By Forrest Kirk
Veterans, like others, have varying opinions on 9/11 and subsequent conduct of the resultant two wars.
These opinions range from “Nuke them until they glow” to “we have no business being over there and never should have gone.”
However, virtually all veterans are united on several points, “It is an honor to serve; we must defend our country; and we must support our troops and their families.”
The infamous first successful assault on the Continental United States since the War of 1812 and follow-on events has had and continues to have a significant negative psychological and spiritual effect on some of our veterans. The magnitude is evident with alarming rates of suicide, all forms of interpersonal abuse, substance abuse, Post-Traumatic Stress Disorder, and a full range of mental disorders, all exacerbated by 9/11 and subsequent events.
Veterans are a microcosm of society, but veterans are directly affected by the ravages of war as well as other issues affecting our society.
9/11 reminds us, as a society, that freedom is not free and that leadership in the world is difficult and costly. For the citizens of this country, and most especially veterans, the blood of our men and women which is spilled to uphold and enforce our nation’s interests is the fundamental and primary cost of being a superpower and leader in the world.
Virtually every individual who has sworn to support and defend the Constitution of the United States and donned the military uniform wants the American way of life to continue. Each of these individuals, one by one, decided that America is worth it. Therefore, each one puts his or her life and limb at the disposal of the nation’s leadership.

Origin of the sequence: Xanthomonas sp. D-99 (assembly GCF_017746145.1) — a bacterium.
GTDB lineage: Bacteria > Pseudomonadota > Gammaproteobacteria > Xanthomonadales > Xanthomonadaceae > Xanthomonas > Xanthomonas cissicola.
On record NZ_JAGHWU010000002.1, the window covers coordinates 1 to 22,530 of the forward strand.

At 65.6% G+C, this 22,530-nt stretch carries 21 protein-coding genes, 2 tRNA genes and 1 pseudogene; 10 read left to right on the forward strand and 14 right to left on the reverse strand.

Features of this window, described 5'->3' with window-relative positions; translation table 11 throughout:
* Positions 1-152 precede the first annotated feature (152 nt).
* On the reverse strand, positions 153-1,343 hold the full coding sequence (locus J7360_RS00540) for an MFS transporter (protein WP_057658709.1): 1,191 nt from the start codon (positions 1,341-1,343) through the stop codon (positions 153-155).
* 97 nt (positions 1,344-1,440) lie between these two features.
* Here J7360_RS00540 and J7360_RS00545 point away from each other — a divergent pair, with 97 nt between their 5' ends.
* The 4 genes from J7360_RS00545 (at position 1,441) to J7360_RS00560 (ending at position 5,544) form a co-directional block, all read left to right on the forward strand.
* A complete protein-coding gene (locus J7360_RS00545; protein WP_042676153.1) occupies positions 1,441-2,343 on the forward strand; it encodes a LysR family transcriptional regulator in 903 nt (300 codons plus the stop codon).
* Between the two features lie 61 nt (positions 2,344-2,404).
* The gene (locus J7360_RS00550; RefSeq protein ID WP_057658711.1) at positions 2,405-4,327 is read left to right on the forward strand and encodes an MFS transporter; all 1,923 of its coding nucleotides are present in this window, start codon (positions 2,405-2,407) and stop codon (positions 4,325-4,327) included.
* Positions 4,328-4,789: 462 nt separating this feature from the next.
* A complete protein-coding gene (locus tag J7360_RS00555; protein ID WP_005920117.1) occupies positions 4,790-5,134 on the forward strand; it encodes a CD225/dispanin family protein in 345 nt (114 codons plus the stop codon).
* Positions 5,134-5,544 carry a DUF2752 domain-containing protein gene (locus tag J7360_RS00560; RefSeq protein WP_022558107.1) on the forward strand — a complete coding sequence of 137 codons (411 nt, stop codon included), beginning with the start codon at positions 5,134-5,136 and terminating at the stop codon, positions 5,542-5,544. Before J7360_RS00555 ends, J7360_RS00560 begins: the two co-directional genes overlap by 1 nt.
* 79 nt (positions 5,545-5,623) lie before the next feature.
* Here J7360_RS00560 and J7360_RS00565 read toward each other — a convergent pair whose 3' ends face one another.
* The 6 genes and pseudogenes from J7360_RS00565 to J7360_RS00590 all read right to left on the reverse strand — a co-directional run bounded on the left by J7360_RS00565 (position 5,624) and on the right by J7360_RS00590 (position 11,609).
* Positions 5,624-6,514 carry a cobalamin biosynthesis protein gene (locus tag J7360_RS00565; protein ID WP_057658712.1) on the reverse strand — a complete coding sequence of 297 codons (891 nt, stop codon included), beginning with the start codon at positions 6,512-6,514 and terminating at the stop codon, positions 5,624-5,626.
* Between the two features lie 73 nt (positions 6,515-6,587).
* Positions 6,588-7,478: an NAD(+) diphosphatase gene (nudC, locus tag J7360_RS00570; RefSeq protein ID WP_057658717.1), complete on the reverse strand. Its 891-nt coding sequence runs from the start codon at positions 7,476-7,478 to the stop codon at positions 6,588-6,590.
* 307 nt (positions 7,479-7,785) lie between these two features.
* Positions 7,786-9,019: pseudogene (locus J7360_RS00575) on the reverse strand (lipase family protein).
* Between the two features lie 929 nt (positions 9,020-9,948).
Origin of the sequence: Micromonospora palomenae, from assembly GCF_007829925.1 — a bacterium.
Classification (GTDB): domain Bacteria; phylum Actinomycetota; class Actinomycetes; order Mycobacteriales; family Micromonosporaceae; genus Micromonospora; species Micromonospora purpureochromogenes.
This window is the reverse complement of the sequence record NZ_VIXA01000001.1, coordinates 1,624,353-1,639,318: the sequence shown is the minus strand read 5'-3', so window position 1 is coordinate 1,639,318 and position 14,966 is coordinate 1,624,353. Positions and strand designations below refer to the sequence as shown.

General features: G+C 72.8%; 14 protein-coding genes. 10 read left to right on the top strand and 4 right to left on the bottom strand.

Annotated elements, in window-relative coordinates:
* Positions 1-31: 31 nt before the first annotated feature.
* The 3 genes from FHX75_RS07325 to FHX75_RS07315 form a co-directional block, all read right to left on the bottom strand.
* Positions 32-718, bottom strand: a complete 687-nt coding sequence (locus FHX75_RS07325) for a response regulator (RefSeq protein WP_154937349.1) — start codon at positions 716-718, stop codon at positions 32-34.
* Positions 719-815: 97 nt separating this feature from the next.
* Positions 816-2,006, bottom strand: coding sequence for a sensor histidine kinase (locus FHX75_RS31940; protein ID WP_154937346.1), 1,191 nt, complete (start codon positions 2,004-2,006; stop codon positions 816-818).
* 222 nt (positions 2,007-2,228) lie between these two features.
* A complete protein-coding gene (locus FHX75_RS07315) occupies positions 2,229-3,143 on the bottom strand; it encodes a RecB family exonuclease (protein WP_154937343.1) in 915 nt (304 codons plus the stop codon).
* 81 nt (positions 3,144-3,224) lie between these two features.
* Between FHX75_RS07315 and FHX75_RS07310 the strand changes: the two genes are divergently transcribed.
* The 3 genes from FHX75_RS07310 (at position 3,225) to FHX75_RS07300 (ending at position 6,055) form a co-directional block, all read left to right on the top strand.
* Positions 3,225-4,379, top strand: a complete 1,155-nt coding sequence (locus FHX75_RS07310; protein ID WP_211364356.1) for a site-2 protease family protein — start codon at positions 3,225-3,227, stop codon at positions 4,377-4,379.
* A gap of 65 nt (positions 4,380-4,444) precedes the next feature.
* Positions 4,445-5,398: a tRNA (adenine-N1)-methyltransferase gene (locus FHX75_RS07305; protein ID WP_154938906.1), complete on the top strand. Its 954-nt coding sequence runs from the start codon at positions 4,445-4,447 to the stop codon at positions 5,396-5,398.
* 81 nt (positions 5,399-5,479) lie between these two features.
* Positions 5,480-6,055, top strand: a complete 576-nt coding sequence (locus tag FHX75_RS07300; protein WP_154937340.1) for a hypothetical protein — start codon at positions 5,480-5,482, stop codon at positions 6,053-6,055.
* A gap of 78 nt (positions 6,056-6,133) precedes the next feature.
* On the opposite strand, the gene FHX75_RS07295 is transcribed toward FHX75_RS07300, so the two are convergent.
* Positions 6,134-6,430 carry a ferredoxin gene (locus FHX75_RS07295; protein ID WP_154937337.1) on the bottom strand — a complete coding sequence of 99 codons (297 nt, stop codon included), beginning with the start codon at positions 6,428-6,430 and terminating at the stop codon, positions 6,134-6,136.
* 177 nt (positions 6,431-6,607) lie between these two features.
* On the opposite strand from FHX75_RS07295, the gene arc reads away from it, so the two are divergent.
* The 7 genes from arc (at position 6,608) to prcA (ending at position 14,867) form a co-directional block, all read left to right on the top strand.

“Support Our Troops” is a rallying cry like “Remember the Alamo,” “Let’s roll,” and “We will leave no one behind.” Whether a veteran agrees or disagrees with current policies, veterans support the ones who have obligated themselves to carrying out those policies.
A source of our greatness as a free nation is the ability to have citizens with diversity, individuality, and personal agendas unify to support and maintain our way of life.
September 11th is a reminder that we cannot be complacent; and, at the same time, we are obligated to take care of those (veterans) who risk it all.
Luke 12:48b (NIV) “For everyone who has been given much, much will be demanded; and from the one who has been entrusted with much, much more will be asked.” The context of the verse speaks to watchfulness and stewardship which is an appropriate metaphor for the world’s only superpower.
Veterans seek thoughtful and wise stewardship in the deployment of our troops.
We all must not let their labor and sacrifice be in vain.
Forrest Kirk is chaplain at the Jack C. Montgomery VA Medical Center.